Broumas implies that the forceful forceps, though being very hands off, symbolically marks the baby for men. Notice that she says the forceps do what the midwife’s hands can not: hobble her feet. The word “hobble” has a couple definitions. The first means “to walk in an awkward way, typically because of pain from an injury” or “to cause a person or animal to limp.” The second definition is more telling to this poem: “tie or strap together the legs of a horse or other animal to prevent it from straying.” Initially, this use of “hobble” seems to affirm keeping the speaker on the proverbial path away from men. However, considering the consuming and owning characteristics of the doctor, it would be more accurate to say that he would have hobbled her to men. This is very in keeping with the spirit of the Grimms’ tale. The real message of the story is more about controlling the circumstances of male “consumption” rather than never straying from the path, as Broumas’ speaker does. A story point often ignored is what follows from Little Red Cap’s male birth: she knows how to deal with “wolves” after this and is able to outsmart one during another trip to grandmother’s house. This implies that straying from the path is necessary at some point in order to “become a woman” -- stray from the path with the right man under the right circumstances. In ending the story this way, Little Red Cap’s story is less about “protecting her shroud” and more about “mastering the wolf.” One must stray off the path at least once to do this.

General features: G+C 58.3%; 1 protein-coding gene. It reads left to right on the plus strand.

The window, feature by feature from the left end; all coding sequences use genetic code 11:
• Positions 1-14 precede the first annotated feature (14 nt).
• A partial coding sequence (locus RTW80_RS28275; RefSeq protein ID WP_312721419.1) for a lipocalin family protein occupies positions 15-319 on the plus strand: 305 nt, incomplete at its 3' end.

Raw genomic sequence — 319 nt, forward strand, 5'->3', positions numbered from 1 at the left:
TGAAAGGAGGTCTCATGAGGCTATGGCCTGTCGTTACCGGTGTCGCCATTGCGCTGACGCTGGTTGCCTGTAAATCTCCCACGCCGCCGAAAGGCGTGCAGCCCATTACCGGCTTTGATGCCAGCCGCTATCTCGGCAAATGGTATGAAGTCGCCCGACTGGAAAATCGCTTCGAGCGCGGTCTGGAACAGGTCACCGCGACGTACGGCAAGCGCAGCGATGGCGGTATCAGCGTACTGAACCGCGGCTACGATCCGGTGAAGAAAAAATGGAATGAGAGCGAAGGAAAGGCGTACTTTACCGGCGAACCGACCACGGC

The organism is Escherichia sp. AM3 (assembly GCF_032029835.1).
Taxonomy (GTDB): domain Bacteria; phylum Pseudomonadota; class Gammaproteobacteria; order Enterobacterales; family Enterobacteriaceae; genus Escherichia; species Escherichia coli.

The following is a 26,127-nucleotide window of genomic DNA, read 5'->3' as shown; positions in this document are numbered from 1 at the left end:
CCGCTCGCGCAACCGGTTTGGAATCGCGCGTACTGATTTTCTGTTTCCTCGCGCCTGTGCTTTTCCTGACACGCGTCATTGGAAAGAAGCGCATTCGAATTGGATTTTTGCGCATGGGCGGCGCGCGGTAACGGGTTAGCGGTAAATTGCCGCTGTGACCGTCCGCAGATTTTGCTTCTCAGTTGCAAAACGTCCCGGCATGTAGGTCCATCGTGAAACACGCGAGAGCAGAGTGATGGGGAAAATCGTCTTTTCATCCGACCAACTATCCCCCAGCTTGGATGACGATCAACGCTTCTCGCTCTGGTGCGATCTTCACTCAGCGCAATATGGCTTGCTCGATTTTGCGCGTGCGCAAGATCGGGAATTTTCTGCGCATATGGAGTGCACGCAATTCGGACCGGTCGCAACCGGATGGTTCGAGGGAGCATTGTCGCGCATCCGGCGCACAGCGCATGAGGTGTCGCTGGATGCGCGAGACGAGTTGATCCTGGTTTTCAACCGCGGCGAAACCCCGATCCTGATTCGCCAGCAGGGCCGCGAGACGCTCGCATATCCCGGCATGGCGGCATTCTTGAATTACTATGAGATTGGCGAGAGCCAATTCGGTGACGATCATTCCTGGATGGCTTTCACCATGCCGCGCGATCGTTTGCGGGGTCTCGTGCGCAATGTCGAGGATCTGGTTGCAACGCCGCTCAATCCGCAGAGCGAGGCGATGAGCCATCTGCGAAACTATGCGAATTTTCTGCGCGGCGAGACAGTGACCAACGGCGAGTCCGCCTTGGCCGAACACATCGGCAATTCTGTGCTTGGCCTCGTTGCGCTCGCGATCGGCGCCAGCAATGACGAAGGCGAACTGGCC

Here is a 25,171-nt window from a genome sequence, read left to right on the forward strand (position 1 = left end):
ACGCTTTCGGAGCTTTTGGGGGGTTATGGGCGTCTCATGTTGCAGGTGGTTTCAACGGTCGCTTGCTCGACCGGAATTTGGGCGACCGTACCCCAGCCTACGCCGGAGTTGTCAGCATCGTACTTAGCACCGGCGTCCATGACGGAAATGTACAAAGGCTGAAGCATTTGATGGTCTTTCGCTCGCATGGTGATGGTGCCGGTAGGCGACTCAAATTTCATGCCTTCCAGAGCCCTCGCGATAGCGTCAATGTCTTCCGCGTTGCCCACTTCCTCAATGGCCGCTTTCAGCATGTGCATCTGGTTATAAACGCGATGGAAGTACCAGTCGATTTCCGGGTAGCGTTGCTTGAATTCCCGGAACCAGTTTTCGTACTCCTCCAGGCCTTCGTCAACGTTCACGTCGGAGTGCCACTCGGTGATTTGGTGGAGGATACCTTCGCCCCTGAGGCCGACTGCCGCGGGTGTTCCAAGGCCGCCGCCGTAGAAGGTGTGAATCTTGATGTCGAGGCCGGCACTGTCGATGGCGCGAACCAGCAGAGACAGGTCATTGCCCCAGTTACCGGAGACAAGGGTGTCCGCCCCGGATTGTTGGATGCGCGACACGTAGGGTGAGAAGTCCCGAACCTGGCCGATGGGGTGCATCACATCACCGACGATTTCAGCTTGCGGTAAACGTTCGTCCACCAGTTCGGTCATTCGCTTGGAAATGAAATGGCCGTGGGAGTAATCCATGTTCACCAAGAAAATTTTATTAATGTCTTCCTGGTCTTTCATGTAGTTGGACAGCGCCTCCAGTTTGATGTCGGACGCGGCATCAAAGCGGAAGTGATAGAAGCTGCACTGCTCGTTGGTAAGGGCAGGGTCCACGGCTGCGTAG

The speakers birth at the hands of a midwife, rather than the forceps of a doctor, frees her from being branded as an object for male sexuality. She has a more say in her own making, as she comes out of her mother naturally guided by hands rather than pulled by instruments. Note that the speaker first recounts her emergence, rather than the midwife’s guidance:

. . . I slipped out like an arrow, but not before

the midwife
plunged to her wrist and guided
my baffled head to its first mark. . . .